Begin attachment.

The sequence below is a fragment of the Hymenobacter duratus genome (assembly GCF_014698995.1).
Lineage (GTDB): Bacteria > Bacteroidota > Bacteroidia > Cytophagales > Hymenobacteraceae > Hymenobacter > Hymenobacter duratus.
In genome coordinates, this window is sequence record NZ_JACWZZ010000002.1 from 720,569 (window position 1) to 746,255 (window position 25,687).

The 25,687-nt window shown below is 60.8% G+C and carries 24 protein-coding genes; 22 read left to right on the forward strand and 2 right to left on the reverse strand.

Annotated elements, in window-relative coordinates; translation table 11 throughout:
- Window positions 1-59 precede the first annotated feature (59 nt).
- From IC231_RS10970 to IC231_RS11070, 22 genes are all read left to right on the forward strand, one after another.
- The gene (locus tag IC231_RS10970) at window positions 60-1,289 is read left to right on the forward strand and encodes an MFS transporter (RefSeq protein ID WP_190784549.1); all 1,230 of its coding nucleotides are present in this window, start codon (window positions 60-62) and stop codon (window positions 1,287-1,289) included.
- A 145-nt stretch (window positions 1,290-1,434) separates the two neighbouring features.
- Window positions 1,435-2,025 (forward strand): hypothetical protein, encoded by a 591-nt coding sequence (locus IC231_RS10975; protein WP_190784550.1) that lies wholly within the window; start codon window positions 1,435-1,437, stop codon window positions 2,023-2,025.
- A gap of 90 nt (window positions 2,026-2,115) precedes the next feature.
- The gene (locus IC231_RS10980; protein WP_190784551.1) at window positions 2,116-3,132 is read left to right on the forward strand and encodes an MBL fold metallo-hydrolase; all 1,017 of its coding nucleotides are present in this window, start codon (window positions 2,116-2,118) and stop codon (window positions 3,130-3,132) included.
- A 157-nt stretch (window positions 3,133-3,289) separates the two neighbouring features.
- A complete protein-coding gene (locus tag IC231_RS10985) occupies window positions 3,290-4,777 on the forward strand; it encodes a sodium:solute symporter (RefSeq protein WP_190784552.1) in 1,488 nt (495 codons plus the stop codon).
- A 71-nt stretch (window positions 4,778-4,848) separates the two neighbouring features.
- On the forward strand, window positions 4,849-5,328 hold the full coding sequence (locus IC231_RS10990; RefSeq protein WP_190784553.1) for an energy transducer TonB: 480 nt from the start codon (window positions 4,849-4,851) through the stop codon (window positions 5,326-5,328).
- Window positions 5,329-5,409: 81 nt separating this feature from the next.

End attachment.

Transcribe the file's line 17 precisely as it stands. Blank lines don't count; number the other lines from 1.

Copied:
- Window positions 5,329-5,409: 81 nt separating this feature from the next.